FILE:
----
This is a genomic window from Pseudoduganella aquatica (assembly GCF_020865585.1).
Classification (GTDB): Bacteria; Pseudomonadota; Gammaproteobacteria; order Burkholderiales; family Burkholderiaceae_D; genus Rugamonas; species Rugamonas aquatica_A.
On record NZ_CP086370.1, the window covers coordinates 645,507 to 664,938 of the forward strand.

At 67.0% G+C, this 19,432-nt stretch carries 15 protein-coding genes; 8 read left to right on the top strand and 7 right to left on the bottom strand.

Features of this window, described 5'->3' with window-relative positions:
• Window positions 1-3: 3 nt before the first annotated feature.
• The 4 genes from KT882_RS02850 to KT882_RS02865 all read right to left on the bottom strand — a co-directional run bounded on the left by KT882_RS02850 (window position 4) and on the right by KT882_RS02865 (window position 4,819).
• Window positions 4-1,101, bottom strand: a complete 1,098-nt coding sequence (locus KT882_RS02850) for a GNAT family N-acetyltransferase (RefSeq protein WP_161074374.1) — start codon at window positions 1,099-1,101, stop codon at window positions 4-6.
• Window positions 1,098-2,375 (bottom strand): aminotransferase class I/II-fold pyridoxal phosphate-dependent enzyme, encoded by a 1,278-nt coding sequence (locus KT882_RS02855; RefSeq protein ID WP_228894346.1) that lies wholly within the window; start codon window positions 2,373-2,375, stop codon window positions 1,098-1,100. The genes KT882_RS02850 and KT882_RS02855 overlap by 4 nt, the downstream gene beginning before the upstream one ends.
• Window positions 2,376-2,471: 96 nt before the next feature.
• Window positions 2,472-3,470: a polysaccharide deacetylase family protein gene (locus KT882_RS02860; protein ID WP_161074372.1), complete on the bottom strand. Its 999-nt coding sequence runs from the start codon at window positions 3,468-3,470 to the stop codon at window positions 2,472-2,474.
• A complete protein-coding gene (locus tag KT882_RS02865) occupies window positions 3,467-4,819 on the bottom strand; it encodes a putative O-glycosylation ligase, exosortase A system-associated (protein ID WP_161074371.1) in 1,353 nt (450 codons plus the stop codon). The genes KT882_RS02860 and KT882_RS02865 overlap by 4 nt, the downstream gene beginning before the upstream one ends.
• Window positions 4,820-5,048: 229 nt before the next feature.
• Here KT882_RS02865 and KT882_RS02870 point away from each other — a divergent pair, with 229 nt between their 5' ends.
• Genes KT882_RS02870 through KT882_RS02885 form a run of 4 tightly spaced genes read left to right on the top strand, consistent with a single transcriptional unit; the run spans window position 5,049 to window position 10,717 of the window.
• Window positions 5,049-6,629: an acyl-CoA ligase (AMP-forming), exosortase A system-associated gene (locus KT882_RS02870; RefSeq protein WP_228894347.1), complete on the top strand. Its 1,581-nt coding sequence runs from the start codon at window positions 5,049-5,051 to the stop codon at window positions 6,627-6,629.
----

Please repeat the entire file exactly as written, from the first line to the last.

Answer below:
This is a genomic window from Pseudoduganella aquatica (assembly GCF_020865585.1).
Classification (GTDB): Bacteria; Pseudomonadota; Gammaproteobacteria; order Burkholderiales; family Burkholderiaceae_D; genus Rugamonas; species Rugamonas aquatica_A.
On record NZ_CP086370.1, the window covers coordinates 645,507 to 664,938 of the forward strand.

At 67.0% G+C, this 19,432-nt stretch carries 15 protein-coding genes; 8 read left to right on the top strand and 7 right to left on the bottom strand.

Features of this window, described 5'->3' with window-relative positions:
• Window positions 1-3: 3 nt before the first annotated feature.
• The 4 genes from KT882_RS02850 to KT882_RS02865 all read right to left on the bottom strand — a co-directional run bounded on the left by KT882_RS02850 (window position 4) and on the right by KT882_RS02865 (window position 4,819).
• Window positions 4-1,101, bottom strand: a complete 1,098-nt coding sequence (locus KT882_RS02850) for a GNAT family N-acetyltransferase (RefSeq protein WP_161074374.1) — start codon at window positions 1,099-1,101, stop codon at window positions 4-6.
• Window positions 1,098-2,375 (bottom strand): aminotransferase class I/II-fold pyridoxal phosphate-dependent enzyme, encoded by a 1,278-nt coding sequence (locus KT882_RS02855; RefSeq protein ID WP_228894346.1) that lies wholly within the window; start codon window positions 2,373-2,375, stop codon window positions 1,098-1,100. The genes KT882_RS02850 and KT882_RS02855 overlap by 4 nt, the downstream gene beginning before the upstream one ends.
• Window positions 2,376-2,471: 96 nt before the next feature.
• Window positions 2,472-3,470: a polysaccharide deacetylase family protein gene (locus KT882_RS02860; protein ID WP_161074372.1), complete on the bottom strand. Its 999-nt coding sequence runs from the start codon at window positions 3,468-3,470 to the stop codon at window positions 2,472-2,474.
• A complete protein-coding gene (locus tag KT882_RS02865) occupies window positions 3,467-4,819 on the bottom strand; it encodes a putative O-glycosylation ligase, exosortase A system-associated (protein ID WP_161074371.1) in 1,353 nt (450 codons plus the stop codon). The genes KT882_RS02860 and KT882_RS02865 overlap by 4 nt, the downstream gene beginning before the upstream one ends.
• Window positions 4,820-5,048: 229 nt before the next feature.
• Here KT882_RS02865 and KT882_RS02870 point away from each other — a divergent pair, with 229 nt between their 5' ends.
• Genes KT882_RS02870 through KT882_RS02885 form a run of 4 tightly spaced genes read left to right on the top strand, consistent with a single transcriptional unit; the run spans window position 5,049 to window position 10,717 of the window.
• Window positions 5,049-6,629: an acyl-CoA ligase (AMP-forming), exosortase A system-associated gene (locus KT882_RS02870; RefSeq protein WP_228894347.1), complete on the top strand. Its 1,581-nt coding sequence runs from the start codon at window positions 5,049-5,051 to the stop codon at window positions 6,627-6,629.